If someone was pouring up top, then another child at the bottom would catch the corn coming out of the tube.  Again, as predicted, a child would inevitably catch the corn coming out of the bottom of the tube.  However, since the children could not see each other, there were challenges in synchronizing the pouring and catching of the corn.  

Catching the corn from Thomas Bedard on Vimeo.

This  was actually a nice bit of cooperation, communication and persistence.  The child at the bottom wanted to fill his cup completely.  He only caught a few kernels from the first corn that was dropped down the tube.  The second time, the child up top poured more corn down the tube, but the child on the bottom was out of position to catch all the corn he wanted.  The child on the bottom asked the child on top for a big scoop.  When the child up top poured this time, the child at the bottom was ready.  To his delight, he was able to fill his cup.

The children quickly figured out that the metal cup fit nicely over the clear plastic tube which allowed them to plug it.  See the corollary to Axiom #6 on the right hand column of this blog:  whenever possible, the children will completely block the flow of a medium.

Once they figured out that they could block the tube, a whole new set of operations emerged.  One of them was to fill the tube with the corn and whatever else would fit down the tube.   Early in the week, someone forced something into the tube that eventually got stuck in the tube.  I found a couple of sticks and offered them to the children so they could push the the object out the bottom of the tube.  I decided to leave the sticks in the area for further play.   As the children filled the tube, they started to use the sticks to jam the corn in the tube.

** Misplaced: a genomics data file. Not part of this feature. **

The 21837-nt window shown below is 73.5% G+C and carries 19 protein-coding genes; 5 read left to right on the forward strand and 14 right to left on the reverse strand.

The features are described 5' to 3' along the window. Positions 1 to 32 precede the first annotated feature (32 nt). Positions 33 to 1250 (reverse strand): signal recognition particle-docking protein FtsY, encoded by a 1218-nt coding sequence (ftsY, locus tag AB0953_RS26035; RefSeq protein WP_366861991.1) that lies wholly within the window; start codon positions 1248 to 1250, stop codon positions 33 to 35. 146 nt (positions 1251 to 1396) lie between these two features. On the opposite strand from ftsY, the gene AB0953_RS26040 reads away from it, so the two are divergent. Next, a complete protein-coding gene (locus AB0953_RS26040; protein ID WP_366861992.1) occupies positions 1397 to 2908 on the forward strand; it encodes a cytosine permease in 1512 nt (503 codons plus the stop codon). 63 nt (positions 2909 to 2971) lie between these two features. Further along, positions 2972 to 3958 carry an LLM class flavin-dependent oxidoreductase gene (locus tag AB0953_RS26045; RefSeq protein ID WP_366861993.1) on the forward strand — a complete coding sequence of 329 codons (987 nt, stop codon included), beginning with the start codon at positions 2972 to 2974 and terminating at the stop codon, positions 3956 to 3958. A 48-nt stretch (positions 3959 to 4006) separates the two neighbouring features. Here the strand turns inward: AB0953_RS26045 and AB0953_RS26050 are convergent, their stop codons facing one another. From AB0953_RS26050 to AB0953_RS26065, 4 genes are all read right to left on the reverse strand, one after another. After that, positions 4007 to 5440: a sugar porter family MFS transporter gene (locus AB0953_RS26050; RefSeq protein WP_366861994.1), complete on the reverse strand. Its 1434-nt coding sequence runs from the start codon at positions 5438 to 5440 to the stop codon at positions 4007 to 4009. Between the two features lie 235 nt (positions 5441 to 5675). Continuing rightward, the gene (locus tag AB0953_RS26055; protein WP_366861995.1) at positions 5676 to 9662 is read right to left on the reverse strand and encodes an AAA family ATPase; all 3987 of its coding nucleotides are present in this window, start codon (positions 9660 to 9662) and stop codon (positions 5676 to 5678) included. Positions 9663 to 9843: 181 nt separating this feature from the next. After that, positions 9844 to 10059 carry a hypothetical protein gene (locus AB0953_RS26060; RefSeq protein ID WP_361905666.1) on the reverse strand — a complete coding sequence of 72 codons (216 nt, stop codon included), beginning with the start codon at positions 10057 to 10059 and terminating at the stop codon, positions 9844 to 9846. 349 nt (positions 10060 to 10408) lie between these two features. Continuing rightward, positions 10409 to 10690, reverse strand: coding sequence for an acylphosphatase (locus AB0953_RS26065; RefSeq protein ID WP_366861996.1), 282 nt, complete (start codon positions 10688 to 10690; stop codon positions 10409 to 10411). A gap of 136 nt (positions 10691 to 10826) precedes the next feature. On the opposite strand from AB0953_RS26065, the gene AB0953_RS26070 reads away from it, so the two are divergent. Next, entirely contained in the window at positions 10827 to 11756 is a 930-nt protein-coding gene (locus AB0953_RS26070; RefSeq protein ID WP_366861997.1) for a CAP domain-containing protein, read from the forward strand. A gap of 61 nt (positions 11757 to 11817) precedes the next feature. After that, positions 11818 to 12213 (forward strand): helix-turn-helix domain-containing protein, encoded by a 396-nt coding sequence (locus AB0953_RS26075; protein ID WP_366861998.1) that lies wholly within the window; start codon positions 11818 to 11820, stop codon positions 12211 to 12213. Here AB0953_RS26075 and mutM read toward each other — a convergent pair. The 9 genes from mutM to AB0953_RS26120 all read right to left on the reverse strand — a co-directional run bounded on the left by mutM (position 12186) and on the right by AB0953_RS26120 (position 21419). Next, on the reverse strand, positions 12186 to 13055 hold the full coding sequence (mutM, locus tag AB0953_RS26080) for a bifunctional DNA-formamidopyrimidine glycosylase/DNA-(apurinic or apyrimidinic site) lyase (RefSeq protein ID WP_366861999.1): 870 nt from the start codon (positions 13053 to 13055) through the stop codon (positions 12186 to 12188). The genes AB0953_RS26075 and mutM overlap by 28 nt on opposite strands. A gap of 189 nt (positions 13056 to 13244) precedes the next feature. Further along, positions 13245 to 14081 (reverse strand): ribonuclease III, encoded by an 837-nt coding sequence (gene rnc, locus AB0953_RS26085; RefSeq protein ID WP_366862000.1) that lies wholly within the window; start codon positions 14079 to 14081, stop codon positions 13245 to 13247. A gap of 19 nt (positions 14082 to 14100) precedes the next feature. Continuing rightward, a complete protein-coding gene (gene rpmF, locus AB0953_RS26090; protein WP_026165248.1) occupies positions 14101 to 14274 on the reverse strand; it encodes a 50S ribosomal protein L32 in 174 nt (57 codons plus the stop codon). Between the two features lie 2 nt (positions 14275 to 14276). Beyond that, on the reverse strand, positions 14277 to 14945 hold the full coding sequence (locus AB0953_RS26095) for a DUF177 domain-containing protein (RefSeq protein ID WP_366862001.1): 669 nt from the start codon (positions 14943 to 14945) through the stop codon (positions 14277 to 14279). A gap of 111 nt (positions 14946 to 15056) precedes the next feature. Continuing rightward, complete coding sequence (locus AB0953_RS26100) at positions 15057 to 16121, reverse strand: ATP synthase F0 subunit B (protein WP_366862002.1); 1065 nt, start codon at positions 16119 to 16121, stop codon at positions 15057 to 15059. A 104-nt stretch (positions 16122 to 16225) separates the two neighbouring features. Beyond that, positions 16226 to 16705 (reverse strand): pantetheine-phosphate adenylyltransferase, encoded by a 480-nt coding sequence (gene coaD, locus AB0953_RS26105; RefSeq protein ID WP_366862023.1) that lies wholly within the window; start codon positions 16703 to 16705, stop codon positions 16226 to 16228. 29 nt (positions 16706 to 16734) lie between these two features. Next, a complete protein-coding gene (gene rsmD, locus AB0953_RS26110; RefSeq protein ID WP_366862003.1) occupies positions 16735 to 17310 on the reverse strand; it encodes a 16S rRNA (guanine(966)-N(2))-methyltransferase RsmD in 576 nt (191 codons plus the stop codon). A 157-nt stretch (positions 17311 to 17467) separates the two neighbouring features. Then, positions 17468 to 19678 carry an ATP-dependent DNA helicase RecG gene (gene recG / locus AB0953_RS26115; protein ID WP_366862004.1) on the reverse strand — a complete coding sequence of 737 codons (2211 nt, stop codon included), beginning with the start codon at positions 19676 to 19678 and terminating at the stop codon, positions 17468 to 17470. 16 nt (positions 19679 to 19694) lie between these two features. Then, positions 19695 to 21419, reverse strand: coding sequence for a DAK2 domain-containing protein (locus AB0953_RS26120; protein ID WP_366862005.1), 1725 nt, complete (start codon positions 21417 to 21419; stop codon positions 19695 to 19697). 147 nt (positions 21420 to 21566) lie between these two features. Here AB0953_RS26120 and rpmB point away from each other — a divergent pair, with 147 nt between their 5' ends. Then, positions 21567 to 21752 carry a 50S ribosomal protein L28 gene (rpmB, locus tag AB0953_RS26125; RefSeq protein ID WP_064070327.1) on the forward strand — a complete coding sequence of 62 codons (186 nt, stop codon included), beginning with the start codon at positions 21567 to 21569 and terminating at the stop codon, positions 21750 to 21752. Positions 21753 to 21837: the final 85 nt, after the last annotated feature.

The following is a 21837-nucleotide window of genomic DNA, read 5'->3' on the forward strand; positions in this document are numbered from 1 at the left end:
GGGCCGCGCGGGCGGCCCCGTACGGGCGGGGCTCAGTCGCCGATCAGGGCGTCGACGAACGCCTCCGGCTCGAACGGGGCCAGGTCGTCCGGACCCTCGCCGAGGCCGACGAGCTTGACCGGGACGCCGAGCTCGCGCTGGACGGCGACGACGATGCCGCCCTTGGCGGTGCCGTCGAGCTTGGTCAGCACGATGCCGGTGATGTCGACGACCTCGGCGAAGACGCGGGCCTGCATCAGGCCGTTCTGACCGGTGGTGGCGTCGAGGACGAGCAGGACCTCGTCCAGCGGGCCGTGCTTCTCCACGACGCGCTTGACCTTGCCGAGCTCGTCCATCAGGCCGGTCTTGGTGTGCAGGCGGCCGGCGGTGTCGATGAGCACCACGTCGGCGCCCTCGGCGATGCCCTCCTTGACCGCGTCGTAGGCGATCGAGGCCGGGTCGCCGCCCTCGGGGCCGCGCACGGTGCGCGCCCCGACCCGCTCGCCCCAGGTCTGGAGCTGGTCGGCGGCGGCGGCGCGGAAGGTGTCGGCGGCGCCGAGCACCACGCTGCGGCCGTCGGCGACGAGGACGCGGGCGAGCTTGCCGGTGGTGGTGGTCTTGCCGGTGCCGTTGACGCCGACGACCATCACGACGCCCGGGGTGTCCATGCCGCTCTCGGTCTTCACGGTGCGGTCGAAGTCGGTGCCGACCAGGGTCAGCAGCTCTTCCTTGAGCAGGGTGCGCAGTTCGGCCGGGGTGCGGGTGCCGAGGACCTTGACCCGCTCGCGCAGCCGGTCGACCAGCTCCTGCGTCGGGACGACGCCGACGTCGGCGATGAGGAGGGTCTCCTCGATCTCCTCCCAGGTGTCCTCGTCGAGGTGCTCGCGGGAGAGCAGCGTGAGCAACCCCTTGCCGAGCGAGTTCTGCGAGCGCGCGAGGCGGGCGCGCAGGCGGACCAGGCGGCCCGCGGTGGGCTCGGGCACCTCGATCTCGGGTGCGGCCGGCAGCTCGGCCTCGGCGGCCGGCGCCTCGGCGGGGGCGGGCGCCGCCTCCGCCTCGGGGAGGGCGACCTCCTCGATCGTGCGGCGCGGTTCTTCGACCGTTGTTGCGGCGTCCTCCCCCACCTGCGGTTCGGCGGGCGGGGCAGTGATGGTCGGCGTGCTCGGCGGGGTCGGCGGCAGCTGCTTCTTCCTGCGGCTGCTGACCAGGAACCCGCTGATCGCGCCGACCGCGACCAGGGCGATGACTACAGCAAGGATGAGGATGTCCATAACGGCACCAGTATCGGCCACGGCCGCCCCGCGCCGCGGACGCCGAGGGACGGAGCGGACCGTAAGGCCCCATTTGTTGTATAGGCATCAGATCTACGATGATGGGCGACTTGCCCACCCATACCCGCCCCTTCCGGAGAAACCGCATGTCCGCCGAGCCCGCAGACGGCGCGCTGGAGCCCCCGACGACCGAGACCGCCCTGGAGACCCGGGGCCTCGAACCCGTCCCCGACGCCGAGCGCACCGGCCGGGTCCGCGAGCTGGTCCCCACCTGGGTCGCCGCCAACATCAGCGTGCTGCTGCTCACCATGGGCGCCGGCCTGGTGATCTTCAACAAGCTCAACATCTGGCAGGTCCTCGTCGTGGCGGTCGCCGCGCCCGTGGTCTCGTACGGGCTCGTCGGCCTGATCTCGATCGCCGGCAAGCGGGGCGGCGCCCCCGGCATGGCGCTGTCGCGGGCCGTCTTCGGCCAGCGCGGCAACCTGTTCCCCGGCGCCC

Jamming corn in the tube from Thomas Bedard on Vimeo.

Why did the children decide to try to push the corn further down the tube?  How did the children know they could use the sticks to that end?   They seemed to have had a plan and were already accomplished "jammers."  Did you see how close the boy's stick came to the girl's head when he was jamming?  Was the productive use of the sticks worth the risk?  What do you think?

When the plug was pulled and the corn emptied out of the tube, one of the children put a stick down the tube.  That created a problem: how to get the stick out.  The child tried to pull it out at the bottom but it kept hitting the bin so he could not get it out.

Since he could not get it out through the bottom, he started pushing it back up the tube.  When he did that, he asked the girl if she could reach it.  The first time he asked, he did not get a response.  He re-positioned his body in an attempt to talk around the box instead of through it.  The second time he asked, she heard and took a look down the tube to see what he wanted her to reach.